International rating agency Fitch reaffirmed Israel’s A+ rating and stable outlook. However, Fitch mentioned the judicial reform planned by the government and said it could weaken Israel’s credit profile and also warned that weakening the independence of the central bank would reduce the credibility of the elaboration. Israeli policies.
Regarding Israel’s economy itself, Fitch said: “Israel’s ‘A+’ rating weighs a diversified, resilient, high value-added economy and strong external finances against a high public debt-to-GDP ratio. , high security risks and a record of unstable governments that have hampered policy-making.”
On the planned judicial reform, Fitch wrote: “The government has made it a priority to pass judicial reform that would reduce the powers of the Supreme Court and give more power to the ruling majority in the Knesset over legislation. and the appointment of judges. The reform came up against strong opposition from civil society and politicians.
“While the exact content of the reform is still under negotiation in parliament, Fitch believes that the reform could have a negative impact on Israel’s credit profile by weakening the governance indicator or if the weakening of institutional controls leads to poorer policy outcomes or lasting negative investor sentiment.
“Some countries that have adopted major institutional reforms that reduce institutional checks and balances have experienced a significant weakening of the World Bank Governance Indicators (WBGI), the most influential indicators in our Sovereign Rating Model (SRM), and which , in some cases, reduced the model score by about 1 notch, with the impact accumulating over several years.It is unclear at this stage whether the proposed reforms in Israel would have a similar impact on a large scale.
Fitch also notes with concern: “Some members of the Knesset and government have proposed restricting central bank independence and limiting the pass-through of interest rates on mortgages. So far, these efforts have been resisted by the Prime Minister and Although not our base case, a weakening of central bank independence would reduce the credibility of Israel’s policymaking, currently a ratings force.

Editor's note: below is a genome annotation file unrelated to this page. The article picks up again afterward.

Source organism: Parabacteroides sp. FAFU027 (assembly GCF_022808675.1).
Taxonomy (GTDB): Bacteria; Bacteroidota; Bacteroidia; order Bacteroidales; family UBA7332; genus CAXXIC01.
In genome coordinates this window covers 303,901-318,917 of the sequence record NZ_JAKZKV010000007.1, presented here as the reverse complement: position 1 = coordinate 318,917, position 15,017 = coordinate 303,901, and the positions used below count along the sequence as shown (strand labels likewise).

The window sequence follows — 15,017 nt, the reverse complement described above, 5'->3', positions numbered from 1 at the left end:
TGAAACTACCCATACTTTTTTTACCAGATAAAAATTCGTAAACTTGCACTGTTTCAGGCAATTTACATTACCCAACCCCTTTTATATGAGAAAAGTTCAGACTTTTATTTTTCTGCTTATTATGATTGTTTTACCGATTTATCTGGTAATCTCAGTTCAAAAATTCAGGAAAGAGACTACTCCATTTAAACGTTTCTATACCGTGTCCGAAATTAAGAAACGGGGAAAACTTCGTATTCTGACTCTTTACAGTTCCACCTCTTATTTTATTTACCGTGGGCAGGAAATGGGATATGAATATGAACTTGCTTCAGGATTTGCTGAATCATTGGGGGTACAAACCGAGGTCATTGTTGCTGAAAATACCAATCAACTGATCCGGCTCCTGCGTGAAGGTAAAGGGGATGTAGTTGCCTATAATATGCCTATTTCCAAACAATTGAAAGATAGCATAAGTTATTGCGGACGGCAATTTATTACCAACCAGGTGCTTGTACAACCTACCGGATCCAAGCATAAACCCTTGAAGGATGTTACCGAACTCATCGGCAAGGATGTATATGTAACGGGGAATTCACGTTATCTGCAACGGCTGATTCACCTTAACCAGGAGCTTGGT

Fitch also sees budget deficits returning after the adoption of the state budget for 2023 and 2024. “Israel will operate on a technical budget with capped monthly spending until the coalition government made up of Likud and mainly parties pass budget, likely in 2Q23 We expect the central government fiscal balance to deteriorate from around 1.8% of GDP in 2023, to -1.2% (Government draft budget target : 1% of GDP), with a further deterioration to -2.5% in 2024. income growth due to the disappearance of exceptional support factors in 2022 (capital income, taxes on real estate transactions) and increasing pressure spending on coalition commitments and infrastructure needs. Public sector wages are also expected to push up spending, with wage negotiations currently underway after several years of stabi wage rate.
“We see risks to this forecast as the budget will pass through the Knesset, additional promises have been made to appease key constituencies and there are risks on the revenue side. Beyond the current draft budget, the authorities are likely to pursue a policy of increasing subsidies that favor low-employment demographic groups at the expense of balanced budgets given the right-wing aversion to tax hikes.
In response to Fitch’s memo, Finance Minister Bezalel Smotrich said, “Israel’s economy is strong and, God willing, will remain so. we have succeeded in making the State of Israel an island of stability, economic growth and an excellent place for investment.
“The credit rating proves that we are taking all the right steps to move the State of Israel forward.”
Published by Globes, Israel business news – en.globes.co.il – March 1, 2023.
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